The approach taken in this proposed synthesis of chloramphenicol is largely based on Greene's synthesis of paclitaxel, using dihydroxylation methodology proposed by Sharpless.
Whilst not particularly elegant (I was hoping for some kind of asymmetric hydrogenation to set the stereocentres), it does get to the product in a respectable 7 steps (including setting both stereocentres, as required), and avoids having to introduce protecting/directing groups at any stage.
Step 1: Horner Wadsworth Emmons olefination
The first step in this proposed synthesis is a Horner Wadsworth Emmons olefination to introduce the (E)-alkene required for the planned dihydroxylation. Without the nitro-group, the exact reaction has been done many times and with good selectivity, so no reason to assume that this HWE would be particularly challenging (the nitro group clearly makes the aldehyde electron poor).
Step 2/3: Sharpless dihydroxylation, epoxidation sequence
With the (E)-alkene formed, a Sharpless asymmetric dihydroxylation can take place using AD-MIX-B (taking the aryl group as 'large' and the ester as 'medium'). This step (without the nitro) is present in the Greene paclitaxel synthesis (above) and initially gives 82% e.e, though a single recrystallisation of the product brings this up to >95%.
Once recrystallised, treatment with mesyl chloride and subsequent heating (same pot) affords the necessary epoxide.
Step 4/5: Epoxide opening and reduction
Now comes the slightly dubious step....
In the paclitaxel synthesis, the epoxide is opened with sodium azide at the benzylic position (expected, the aromatic ring can stabilise the developing partial positive charge here), however in our case, we have an incredibly electron withdrawing nitro group in the 4-position, completely shutting down any stabilisation at the benzylic position.
Based on this lack of benzylic stabilisation, we could reasonable assume that it will take place with the opposite regioselectivity to the paclitaxel case. There is some evidence for this in the literature, (including where there is an ester present on the other side, but sadly not using azide as the nucleophile), and a cursory flick through an organic textbook will tell you that SN2 adjacent to carbonyls is generally fast.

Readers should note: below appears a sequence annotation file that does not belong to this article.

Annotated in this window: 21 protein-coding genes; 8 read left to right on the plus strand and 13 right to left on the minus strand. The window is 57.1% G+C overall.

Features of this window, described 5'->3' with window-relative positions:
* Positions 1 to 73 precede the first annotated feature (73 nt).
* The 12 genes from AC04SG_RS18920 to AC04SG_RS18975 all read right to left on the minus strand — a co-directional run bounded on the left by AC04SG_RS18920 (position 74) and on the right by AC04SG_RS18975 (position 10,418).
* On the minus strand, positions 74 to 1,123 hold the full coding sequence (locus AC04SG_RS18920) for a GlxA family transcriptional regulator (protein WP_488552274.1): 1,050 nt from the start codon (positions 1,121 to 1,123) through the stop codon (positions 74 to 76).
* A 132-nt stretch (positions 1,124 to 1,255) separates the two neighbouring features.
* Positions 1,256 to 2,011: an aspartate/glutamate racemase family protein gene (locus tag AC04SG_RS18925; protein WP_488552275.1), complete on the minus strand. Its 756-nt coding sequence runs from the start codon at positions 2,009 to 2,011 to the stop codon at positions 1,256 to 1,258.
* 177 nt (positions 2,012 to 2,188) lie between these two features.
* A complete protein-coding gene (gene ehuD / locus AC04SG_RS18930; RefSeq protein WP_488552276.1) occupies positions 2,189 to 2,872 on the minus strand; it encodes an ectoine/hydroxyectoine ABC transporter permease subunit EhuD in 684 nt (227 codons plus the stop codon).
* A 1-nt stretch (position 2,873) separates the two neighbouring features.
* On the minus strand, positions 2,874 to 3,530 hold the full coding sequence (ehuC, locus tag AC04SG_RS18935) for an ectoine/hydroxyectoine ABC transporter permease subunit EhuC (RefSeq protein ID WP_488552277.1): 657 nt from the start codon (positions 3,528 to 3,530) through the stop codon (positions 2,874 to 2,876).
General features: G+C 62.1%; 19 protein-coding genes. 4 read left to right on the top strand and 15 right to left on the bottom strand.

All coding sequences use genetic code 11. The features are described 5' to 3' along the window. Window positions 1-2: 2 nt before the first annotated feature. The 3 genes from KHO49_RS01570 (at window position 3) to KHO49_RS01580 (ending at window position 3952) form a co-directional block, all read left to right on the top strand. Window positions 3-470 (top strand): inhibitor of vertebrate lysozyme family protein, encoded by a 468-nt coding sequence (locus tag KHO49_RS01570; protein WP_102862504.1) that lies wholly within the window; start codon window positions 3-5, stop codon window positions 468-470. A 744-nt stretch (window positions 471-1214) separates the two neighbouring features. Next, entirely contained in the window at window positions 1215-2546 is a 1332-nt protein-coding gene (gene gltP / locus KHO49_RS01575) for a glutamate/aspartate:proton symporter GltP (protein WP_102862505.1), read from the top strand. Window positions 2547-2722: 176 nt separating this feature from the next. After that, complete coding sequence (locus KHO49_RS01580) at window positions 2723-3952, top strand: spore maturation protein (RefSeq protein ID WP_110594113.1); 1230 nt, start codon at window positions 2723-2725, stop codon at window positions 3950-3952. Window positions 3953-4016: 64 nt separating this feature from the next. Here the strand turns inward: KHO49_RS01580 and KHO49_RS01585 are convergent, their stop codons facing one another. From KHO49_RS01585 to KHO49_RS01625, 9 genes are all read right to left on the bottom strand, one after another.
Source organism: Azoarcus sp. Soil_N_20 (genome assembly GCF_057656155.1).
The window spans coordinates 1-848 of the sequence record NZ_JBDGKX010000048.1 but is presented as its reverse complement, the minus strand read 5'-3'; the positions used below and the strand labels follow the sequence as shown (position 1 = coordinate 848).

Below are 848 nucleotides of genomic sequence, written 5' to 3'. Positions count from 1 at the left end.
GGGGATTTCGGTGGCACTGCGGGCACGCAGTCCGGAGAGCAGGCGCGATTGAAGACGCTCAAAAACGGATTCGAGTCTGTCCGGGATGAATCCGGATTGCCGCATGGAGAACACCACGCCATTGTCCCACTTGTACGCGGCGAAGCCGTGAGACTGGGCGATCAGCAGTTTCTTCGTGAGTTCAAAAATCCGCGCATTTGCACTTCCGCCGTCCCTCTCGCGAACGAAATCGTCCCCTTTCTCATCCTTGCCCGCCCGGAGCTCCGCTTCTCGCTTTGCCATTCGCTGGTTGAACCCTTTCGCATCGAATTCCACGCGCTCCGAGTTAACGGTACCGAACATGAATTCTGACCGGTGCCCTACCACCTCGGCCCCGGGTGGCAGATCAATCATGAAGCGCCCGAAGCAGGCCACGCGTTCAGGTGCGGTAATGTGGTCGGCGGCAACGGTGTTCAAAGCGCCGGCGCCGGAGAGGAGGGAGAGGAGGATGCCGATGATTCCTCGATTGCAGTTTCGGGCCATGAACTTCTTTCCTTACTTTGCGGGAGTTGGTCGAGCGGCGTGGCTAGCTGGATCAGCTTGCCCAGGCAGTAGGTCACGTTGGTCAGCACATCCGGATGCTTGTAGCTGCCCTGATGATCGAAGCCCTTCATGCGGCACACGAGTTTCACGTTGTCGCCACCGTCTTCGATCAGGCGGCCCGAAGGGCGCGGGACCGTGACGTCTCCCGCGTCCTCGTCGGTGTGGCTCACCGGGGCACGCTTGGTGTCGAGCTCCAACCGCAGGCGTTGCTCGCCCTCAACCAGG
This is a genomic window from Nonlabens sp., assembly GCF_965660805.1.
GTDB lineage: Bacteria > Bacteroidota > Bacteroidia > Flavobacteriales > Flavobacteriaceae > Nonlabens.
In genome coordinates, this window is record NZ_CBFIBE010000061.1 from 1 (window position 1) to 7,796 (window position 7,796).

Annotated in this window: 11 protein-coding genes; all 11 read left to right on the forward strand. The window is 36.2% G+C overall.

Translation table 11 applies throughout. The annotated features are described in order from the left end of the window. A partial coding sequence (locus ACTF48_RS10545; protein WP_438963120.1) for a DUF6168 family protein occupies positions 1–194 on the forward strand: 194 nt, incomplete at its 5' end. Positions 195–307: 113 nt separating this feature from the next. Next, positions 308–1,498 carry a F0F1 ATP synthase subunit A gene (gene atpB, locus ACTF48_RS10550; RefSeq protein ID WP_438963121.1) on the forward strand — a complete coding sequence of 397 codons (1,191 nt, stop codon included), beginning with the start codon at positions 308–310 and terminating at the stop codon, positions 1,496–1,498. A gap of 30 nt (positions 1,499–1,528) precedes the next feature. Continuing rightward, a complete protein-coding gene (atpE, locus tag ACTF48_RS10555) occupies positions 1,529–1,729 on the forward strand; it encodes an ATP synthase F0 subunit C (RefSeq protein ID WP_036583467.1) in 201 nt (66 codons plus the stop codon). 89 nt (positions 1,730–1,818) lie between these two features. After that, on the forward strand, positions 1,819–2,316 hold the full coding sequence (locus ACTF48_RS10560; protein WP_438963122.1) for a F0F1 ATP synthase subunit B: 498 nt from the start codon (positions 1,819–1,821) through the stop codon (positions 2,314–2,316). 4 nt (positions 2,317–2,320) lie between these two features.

Assuming it works fine, a Staudinger reduction converts the azide to the secondary amine with retention of stereochemistry.
Step 6: Ester reduction
Lithium borohydride is a mild and selective reagent, able to reduce esters in the present of various other functionality, including nitro groups. One draw-back of this is that lithium borohydride is significantly slower than its counterparts (not to mention more expensive), but, using LAH or other highly reactive hydride species would result in side reactions involving the nitro group.
Step 7: Amide bond formation
The required acyl chloride is commercially available, and should do the required reaction in place of the possibly competitive ester formations (nitrogen LP higher in energy).
7 steps overall starting from the cheap, commercially available 4-nitrobenzaldehyde. The majority of steps have good precedence on similar systems (ignoring the epoxide opening, which may/may not be fatal), and all of the proposed reactions can (and have been) demonstrated to be possible on large scale (again, ignoring the epoxide opening, but TMS-azide is often substituted in the case of process syntheses involving azide).